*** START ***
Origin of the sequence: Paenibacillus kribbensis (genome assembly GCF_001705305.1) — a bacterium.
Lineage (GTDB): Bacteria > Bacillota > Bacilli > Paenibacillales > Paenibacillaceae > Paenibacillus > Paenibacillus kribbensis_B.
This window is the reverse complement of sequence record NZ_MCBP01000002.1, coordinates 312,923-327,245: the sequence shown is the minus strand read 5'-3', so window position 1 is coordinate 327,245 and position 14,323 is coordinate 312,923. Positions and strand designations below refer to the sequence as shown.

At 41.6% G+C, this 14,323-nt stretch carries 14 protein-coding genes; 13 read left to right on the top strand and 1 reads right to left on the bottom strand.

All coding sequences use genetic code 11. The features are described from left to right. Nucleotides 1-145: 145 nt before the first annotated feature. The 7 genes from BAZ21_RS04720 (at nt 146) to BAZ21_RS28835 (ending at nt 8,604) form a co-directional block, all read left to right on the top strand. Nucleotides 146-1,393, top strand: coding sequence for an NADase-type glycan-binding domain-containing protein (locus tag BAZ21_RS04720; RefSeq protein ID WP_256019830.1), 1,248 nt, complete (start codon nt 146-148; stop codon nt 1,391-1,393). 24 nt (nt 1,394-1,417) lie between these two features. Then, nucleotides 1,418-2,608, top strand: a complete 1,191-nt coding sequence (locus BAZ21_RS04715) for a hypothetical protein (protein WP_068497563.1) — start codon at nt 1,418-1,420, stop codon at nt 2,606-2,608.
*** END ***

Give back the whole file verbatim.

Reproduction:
Origin of the sequence: Paenibacillus kribbensis (genome assembly GCF_001705305.1) — a bacterium.
Lineage (GTDB): Bacteria > Bacillota > Bacilli > Paenibacillales > Paenibacillaceae > Paenibacillus > Paenibacillus kribbensis_B.
This window is the reverse complement of sequence record NZ_MCBP01000002.1, coordinates 312,923-327,245: the sequence shown is the minus strand read 5'-3', so window position 1 is coordinate 327,245 and position 14,323 is coordinate 312,923. Positions and strand designations below refer to the sequence as shown.

At 41.6% G+C, this 14,323-nt stretch carries 14 protein-coding genes; 13 read left to right on the top strand and 1 reads right to left on the bottom strand.

All coding sequences use genetic code 11. The features are described from left to right. Nucleotides 1-145: 145 nt before the first annotated feature. The 7 genes from BAZ21_RS04720 (at nt 146) to BAZ21_RS28835 (ending at nt 8,604) form a co-directional block, all read left to right on the top strand. Nucleotides 146-1,393, top strand: coding sequence for an NADase-type glycan-binding domain-containing protein (locus tag BAZ21_RS04720; RefSeq protein ID WP_256019830.1), 1,248 nt, complete (start codon nt 146-148; stop codon nt 1,391-1,393). 24 nt (nt 1,394-1,417) lie between these two features. Then, nucleotides 1,418-2,608, top strand: a complete 1,191-nt coding sequence (locus BAZ21_RS04715) for a hypothetical protein (protein WP_068497563.1) — start codon at nt 1,418-1,420, stop codon at nt 2,606-2,608.